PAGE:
Tuesday 30th January – fourth meeting of 2018
Today we visited London Mithraeum Bloomberg Space where the Roman Temple of Mithras has been returned to the location of its discovery in the heart of the City of London.
We met at Cannon Street station but the trains were running late so the early arrivals of us went into the Wetherspoon The Sir John Hawkshaw pub on the station concourse and waited for the late arrivals. Here we had a drink and tea cost £1.35p and not refillable so not on the top of the list!
We then crossed the road to London Mithraeum Bloomberg where we booked into the free exhibition. The space at the beginning has a large installation Another View from Nowhen by Isabel Nolan which consists of a vibrant, hand-tufted 19.45 metre long tapestry The Barely Perceptive Vibration of Everything and a large open-form, painted steel sculpture, Blind to the Rays of the Returning Sun.
Also in this area is a very large glass fronted cabinet with many exhibits which have been discovered on the site in recent years 2010-2014. More than 14,000 individual artefacts were excavated dating from Roman times. The cabinet holds much pottery, sandals, brooches, hair ornaments, pins, and all information is available to read or from the iPad that we were given. The use of modern technology is wonderful and good that it is being introduced and I must add that we managed very well to work it and found it extremely useful.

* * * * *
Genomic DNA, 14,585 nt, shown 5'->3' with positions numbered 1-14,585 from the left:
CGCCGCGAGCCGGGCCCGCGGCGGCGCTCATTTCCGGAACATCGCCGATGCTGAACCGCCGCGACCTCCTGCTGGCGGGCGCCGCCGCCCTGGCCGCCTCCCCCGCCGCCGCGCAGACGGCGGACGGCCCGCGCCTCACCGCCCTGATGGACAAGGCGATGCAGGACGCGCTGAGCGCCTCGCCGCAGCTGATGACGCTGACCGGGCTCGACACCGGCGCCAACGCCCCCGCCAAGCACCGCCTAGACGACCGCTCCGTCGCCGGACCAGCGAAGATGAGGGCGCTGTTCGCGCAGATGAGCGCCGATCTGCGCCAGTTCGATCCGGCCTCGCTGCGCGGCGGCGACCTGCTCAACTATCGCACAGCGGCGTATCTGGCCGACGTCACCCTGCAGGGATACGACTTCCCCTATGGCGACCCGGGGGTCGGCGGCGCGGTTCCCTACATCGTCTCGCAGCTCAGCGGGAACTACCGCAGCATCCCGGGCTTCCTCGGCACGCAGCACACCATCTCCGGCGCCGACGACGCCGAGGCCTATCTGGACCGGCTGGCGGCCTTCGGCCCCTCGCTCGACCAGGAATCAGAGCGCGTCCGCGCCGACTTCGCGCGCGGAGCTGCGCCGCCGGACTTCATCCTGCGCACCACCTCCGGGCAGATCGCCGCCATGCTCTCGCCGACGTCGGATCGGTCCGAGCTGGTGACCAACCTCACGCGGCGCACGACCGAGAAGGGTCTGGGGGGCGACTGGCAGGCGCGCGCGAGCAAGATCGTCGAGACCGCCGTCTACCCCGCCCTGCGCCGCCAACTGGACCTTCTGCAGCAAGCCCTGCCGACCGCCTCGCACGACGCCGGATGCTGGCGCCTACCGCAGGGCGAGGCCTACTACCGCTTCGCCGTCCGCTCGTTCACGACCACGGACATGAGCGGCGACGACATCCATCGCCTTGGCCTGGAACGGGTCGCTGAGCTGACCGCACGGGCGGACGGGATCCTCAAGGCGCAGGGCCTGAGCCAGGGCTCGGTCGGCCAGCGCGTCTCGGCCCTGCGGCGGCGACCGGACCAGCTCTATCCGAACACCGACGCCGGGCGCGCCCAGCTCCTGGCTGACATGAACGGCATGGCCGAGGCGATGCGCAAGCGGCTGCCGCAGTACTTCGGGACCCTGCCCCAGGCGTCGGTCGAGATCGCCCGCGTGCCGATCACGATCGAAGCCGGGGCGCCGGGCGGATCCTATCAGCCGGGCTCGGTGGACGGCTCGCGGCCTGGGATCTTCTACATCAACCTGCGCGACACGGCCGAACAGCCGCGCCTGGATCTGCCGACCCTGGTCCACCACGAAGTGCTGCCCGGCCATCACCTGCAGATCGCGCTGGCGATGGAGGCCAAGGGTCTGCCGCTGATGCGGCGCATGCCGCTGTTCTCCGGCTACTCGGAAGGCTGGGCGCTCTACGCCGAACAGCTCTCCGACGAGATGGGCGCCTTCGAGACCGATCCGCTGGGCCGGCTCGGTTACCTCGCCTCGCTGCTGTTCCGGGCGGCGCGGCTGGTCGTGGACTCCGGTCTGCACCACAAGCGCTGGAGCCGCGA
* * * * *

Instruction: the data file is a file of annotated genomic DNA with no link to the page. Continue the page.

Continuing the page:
All this is on the ground floor and then we walked down descending in time as the staircase had dates marking historic moments in London’s history until AD 410 to a mezzanine gallery area. At this level you can discover all about Mithras and the cult that built around him.
After a short while we were allowed to go into the Temple. This area was very atmospheric and had good lighting, sound, mist and voices effects. The temple ruins are amazing and are set out as they were when they were first discovered in 1954 and the show gives a good explanation of how the cult operated. After the show we walked around to look at the stone work and lay out.
This was a really good exhibition and gives a really good insight to life in the City of London in Roman times.
From here we went back to Cannon Street station for our trains home.